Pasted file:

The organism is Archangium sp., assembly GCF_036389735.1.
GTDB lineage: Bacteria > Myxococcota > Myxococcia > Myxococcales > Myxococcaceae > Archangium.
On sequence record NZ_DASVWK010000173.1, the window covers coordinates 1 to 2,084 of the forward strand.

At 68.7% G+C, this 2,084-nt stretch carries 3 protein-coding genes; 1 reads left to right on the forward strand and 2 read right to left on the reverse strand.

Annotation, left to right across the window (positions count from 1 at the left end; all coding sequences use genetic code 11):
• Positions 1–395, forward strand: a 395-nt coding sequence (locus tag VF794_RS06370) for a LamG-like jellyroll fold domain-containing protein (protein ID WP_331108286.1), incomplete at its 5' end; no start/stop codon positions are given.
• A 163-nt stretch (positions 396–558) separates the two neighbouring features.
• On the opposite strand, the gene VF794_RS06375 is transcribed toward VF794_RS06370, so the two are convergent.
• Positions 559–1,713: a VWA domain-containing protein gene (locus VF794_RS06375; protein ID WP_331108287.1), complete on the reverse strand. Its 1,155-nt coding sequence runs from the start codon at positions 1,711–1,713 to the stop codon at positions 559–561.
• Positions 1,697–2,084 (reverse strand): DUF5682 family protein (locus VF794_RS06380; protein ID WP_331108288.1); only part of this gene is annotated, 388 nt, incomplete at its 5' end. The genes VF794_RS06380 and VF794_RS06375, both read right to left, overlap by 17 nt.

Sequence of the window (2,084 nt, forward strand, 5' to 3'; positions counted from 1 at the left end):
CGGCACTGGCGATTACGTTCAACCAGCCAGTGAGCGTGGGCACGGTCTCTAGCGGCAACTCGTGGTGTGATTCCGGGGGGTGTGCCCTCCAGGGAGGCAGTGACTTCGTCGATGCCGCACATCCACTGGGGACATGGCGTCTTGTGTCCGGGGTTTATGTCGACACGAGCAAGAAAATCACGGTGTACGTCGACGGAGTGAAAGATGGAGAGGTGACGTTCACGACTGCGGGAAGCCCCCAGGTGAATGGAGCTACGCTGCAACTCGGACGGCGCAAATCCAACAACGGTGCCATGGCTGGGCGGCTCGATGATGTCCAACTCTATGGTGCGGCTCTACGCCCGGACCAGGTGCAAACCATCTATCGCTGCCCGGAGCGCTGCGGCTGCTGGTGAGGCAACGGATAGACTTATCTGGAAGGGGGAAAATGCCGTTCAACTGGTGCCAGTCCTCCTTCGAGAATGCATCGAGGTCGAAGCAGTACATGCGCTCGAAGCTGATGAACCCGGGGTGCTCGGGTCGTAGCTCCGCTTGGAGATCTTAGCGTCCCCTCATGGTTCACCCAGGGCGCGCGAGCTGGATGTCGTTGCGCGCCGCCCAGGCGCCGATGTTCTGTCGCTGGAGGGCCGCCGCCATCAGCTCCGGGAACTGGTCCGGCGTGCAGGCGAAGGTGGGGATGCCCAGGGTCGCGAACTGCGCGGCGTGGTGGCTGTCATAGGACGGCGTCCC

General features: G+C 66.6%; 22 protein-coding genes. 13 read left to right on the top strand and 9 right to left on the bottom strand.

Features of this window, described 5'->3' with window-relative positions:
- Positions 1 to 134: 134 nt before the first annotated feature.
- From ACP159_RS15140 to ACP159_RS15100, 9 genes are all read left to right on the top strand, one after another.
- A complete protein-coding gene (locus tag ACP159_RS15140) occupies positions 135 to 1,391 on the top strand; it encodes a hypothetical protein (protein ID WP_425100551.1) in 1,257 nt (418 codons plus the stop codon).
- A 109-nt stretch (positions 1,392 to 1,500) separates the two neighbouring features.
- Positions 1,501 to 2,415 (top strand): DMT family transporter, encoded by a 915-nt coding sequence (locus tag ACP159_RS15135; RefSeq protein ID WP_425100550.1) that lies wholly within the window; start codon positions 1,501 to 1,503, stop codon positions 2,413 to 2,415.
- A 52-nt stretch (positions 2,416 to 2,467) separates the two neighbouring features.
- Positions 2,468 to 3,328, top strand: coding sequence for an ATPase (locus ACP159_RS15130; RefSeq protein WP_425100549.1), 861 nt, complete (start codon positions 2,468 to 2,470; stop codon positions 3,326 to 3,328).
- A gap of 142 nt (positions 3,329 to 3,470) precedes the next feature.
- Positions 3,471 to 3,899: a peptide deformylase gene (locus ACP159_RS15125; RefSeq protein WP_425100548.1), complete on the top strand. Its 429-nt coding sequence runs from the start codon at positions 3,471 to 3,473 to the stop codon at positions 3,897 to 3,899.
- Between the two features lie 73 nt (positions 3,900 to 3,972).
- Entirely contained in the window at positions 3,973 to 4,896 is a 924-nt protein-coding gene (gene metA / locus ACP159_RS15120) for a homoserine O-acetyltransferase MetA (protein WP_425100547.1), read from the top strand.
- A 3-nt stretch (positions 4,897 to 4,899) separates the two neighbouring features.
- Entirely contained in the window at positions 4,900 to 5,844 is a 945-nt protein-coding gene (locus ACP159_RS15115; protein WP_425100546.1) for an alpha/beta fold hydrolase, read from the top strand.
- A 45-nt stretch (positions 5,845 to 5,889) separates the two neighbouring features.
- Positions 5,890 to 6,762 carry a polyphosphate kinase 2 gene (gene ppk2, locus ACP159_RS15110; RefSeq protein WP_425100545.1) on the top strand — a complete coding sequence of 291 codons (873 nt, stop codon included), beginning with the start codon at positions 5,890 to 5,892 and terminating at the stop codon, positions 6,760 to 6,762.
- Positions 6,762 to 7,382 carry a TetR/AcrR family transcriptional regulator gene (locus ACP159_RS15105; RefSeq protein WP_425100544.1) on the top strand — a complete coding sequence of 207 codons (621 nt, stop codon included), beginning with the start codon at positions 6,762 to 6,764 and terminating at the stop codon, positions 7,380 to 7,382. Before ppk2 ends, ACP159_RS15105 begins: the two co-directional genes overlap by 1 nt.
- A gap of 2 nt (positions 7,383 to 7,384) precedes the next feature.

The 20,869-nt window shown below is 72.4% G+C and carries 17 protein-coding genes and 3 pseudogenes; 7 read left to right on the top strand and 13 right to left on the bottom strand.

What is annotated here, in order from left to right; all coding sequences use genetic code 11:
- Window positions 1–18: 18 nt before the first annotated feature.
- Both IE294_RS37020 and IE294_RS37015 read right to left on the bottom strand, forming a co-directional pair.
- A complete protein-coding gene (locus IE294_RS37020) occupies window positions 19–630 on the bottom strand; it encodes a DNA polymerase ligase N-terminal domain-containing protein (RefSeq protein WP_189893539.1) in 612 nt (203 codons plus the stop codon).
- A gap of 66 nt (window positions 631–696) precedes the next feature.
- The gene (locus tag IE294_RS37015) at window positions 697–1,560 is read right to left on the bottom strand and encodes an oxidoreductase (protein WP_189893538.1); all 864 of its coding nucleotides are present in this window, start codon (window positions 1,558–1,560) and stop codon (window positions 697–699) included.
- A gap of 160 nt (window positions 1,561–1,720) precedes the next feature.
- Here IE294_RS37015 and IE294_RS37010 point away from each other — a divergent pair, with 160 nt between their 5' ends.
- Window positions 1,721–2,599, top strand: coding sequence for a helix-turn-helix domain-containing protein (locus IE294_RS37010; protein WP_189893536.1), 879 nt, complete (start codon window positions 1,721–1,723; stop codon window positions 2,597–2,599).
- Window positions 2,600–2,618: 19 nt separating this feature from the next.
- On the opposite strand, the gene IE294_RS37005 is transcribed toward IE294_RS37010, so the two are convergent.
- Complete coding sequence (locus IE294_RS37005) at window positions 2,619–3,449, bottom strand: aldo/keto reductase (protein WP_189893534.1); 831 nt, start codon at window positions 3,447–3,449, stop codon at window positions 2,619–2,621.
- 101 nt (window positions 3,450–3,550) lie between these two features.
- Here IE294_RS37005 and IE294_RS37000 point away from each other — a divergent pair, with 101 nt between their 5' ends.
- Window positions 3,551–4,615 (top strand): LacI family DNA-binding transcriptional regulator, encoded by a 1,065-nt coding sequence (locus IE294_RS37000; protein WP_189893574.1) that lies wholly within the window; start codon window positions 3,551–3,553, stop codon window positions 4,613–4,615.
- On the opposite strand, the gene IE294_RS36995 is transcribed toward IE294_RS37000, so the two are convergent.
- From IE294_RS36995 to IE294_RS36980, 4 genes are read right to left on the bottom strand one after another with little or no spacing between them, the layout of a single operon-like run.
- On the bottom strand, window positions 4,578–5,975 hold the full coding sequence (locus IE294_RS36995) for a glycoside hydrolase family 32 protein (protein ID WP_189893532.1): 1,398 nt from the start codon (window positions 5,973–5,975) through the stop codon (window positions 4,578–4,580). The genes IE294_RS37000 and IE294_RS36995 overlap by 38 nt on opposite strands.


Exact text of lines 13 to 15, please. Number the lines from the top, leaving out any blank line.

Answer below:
General features: G+C 66.6%; 22 protein-coding genes. 13 read left to right on the top strand and 9 right to left on the bottom strand.

Features of this window, described 5'->3' with window-relative positions:
- Positions 1 to 134: 134 nt before the first annotated feature.